It’s often that we see a player just drop off suddenly, but it’s no less surprising as a spectator, and no less heartbreaking as a fan. Andruw Jones is perhaps the poster child for this, going from consistent 6.0+ fWAR seasons to barely replacement level, right after he turned 30. But drop offs are expected, as players rarely age so gracefully as the likes of Barry Bonds (insert steroids joke).
Once players start to creep past 30, their average against higher velocities goes down, the power shrinks, and overall the production just isn’t the same. For some this comes with a steady decline, and others it happens quickly and sharply. Here, we dissect cases that fit the latter, projecting for 2016.
It’s hard to say much about E5 that isn’t in a positive light. He’s eclipsed 30 bombs for the past four seasons, maxing out at 42 in 2012 and almost getting to that plateau again this season (39). But underneath his sheer power is some concern. He only got to this total with an absolutely torrid month of September, playing well but not at this level the rest of the year. He saw his strikeout numbers stay similar, but he whiffed on more pitches – up to 9.3% from 7.6%. For a power hitter he needs his fly balls, and he has been on a downward trend, losing three percent down to 44.5%. This requires a higher HR/FB ratio, one he kept at 20% in 2015, but that ratio is a career high; a 33-year-old just can’t maintain that.
The power is ready to go down, and he’s in danger of striking out with much more frequency. Not a good mix for a man who’s been one of the more deadly hitters for the past few seasons. This could be the year he fails to live up to his ADP.
Choo is coming off one of the better rebound years we’ve seen, with a 27 point increase in his wRC+ from 2014-2015. But much of his strong 2015 campaign was fueled by a good portion of luck. His BABIP, which tends to regress to .300 for any player, shot up from .308 to .335, one of the largest leaps in the sport. Expecting this to fall back down to earth; it’s hard to imagine Choo keeps his average as high as his .276 mark, which wasn’t too spectacular to begin with.
His power was the best we had seen since 2009, with a .187 ISO. Another strong mark, but one we can expect to decrease with age, and he’s turning 34 next season. His whiff percentage followed a three-year climb, from 7.3% in 2014 to 10.1% in 2015, signaling a larger increase in strikeouts.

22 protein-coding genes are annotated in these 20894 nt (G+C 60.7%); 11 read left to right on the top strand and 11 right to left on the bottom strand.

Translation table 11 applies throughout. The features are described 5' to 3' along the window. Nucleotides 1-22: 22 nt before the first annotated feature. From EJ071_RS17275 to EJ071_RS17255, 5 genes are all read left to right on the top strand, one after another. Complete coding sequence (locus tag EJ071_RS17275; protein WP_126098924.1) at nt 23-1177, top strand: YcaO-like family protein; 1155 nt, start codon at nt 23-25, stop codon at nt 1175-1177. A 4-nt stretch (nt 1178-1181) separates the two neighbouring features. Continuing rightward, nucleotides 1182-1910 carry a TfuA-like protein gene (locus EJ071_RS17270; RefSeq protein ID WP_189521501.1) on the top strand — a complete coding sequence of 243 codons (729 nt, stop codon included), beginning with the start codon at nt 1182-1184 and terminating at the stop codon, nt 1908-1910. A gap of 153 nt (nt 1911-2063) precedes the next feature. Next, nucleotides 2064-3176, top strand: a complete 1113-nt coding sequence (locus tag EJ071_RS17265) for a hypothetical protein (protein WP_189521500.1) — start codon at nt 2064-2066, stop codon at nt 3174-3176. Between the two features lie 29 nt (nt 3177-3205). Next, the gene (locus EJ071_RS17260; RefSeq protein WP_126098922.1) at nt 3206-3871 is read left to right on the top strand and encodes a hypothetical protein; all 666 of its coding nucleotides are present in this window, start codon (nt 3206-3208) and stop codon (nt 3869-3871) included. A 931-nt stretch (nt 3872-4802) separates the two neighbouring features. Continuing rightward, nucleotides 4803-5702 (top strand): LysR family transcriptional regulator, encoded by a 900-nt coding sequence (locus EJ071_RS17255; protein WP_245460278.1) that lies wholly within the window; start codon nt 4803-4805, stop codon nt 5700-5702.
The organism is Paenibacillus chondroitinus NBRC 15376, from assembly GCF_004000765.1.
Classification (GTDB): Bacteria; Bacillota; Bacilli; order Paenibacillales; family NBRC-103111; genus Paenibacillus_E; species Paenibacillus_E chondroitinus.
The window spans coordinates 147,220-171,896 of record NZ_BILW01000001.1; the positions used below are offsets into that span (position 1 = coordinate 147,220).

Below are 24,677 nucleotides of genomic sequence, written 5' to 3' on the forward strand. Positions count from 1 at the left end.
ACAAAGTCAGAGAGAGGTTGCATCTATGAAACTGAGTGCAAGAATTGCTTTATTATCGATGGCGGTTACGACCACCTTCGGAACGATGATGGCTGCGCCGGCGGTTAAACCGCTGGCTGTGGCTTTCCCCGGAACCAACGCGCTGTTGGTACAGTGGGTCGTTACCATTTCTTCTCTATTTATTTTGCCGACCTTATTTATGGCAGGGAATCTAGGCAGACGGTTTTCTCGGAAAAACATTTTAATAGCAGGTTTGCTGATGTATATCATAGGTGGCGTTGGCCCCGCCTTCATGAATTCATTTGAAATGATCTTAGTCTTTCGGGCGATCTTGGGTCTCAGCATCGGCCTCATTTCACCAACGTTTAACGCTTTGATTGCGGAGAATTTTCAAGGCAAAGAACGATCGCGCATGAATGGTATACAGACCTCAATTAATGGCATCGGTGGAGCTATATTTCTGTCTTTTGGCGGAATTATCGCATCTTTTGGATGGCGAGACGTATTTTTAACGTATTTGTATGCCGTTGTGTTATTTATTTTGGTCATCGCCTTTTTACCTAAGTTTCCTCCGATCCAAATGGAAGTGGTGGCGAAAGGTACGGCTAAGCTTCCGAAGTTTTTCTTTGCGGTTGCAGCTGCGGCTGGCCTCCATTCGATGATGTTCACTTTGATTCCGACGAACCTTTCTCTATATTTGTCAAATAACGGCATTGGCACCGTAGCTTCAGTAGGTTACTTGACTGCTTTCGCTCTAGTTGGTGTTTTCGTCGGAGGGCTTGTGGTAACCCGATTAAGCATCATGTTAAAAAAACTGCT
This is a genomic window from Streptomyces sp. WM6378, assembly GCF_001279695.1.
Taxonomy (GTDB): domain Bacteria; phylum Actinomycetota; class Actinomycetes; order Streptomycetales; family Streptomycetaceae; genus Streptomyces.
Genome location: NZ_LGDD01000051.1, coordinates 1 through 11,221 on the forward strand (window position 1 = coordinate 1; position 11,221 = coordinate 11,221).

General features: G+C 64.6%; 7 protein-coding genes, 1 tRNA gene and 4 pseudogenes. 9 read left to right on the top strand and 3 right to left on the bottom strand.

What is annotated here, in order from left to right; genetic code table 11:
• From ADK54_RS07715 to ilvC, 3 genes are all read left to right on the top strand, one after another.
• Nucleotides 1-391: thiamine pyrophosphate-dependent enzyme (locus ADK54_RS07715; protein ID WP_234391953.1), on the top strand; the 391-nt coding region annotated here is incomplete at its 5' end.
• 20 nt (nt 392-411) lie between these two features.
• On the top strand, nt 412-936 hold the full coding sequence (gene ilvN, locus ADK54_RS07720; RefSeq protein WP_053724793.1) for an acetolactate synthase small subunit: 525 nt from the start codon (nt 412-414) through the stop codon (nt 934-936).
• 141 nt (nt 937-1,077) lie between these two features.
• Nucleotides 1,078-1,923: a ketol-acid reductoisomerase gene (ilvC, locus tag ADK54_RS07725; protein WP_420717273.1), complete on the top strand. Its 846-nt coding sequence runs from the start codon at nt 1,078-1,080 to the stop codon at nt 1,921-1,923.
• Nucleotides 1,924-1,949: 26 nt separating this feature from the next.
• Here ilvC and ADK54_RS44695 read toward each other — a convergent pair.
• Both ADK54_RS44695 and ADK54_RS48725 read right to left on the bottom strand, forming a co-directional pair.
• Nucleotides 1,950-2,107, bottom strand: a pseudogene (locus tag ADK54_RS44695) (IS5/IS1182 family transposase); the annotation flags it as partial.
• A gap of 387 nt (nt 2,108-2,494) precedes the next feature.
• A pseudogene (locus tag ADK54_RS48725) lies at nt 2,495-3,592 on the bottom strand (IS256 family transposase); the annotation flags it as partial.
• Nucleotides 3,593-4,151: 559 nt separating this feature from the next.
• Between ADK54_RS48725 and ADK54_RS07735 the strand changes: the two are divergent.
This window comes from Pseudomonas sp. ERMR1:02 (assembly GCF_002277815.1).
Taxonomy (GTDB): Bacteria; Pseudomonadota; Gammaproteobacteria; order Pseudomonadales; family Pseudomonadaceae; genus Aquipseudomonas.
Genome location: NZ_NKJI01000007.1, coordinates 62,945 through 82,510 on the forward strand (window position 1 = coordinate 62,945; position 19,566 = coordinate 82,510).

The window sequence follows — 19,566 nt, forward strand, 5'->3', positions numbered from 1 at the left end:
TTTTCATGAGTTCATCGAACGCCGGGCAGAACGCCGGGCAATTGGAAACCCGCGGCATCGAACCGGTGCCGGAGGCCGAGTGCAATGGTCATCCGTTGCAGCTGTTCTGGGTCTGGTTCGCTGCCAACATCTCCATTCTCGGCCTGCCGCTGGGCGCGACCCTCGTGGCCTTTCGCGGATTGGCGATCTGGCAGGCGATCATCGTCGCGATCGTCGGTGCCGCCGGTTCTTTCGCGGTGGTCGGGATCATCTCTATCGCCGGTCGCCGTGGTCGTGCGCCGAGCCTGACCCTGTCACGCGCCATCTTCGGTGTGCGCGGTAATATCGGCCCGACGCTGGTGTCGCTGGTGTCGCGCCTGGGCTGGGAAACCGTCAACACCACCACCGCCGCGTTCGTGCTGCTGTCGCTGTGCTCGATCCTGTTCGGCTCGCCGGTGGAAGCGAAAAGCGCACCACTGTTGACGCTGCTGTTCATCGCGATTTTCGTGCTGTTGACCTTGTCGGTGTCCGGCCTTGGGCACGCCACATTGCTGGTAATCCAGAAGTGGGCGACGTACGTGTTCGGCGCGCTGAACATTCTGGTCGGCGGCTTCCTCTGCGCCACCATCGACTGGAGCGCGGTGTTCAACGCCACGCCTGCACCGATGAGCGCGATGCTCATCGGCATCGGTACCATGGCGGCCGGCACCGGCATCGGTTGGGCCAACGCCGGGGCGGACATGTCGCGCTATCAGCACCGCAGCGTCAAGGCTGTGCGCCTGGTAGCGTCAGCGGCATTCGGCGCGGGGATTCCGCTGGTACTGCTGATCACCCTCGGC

With Choo, his peripherals tell a larger story than his big numbers. He’s built a solid season on a shaky foundation, not something we can expect him to hold on. There are plenty of younger outfield options with floors equal to his current ceiling.
Tulo has been this generation’s version of that one player who would win the MVP if he could just stay healthy. After six consecutive seasons of him missing at least a month’s worth of games, it seems that he may have already spent his most productive years. It’s just impossible, no matter the talent, to sustain as much as his body has and still be able to compete at 100% after 30.
His four-year upward trend of strikeout percentages continued, reaching 9.4% with a 22% strikeout rate. Both are bad numbers and make a high average while retaining good power tough to handle. His isolated power was a very human .160, a far cry from his years of .200+ that happened seemingly annually. And although the Rogers Centre is still a hitters haven, it isn’t quite the paradise that Coors Field represents. His contact has worsened, something usually independent of a part change like his, with his average dropping to .280 from a career mark right around .300. He’s hitting the ball less hard and missing more often, something that should worry you. Let someone else reach and pay for his potential past glory.
For someone who can’t even spell his own name correctly, he’s surely made a fantastic career for himself. Although with some concern his exceptional 2013 was due to either a contract year or a PED suspension, he followed it up with an equally impressive 2014 (two season average of 122 wRC+). His 2015 season was also very good, but we are starting to see some cracks in his armor, telling us that the end might be near.
Entering his age 34 season, we can expect some regression with power. His ISO dropped to just .130, which is passable for a shortstop but less so for one who traditionally makes his value with it. His fly ball rate dropped to just 31%, dangerously low for his career trends. His walk rates dropped two percentage points, which is especially worrisome because as hitters age they need to increase their discipline to counter the drop in power. Compounding on this, his hard contact percentage has dropped to just 31%, a three-year trend that has just gotten worse.
As age affects him in a physically demanding position, it remains harder for Peralta to stay as strong as he’s been. He’s another one ready for a sharp decline and should be avoided.
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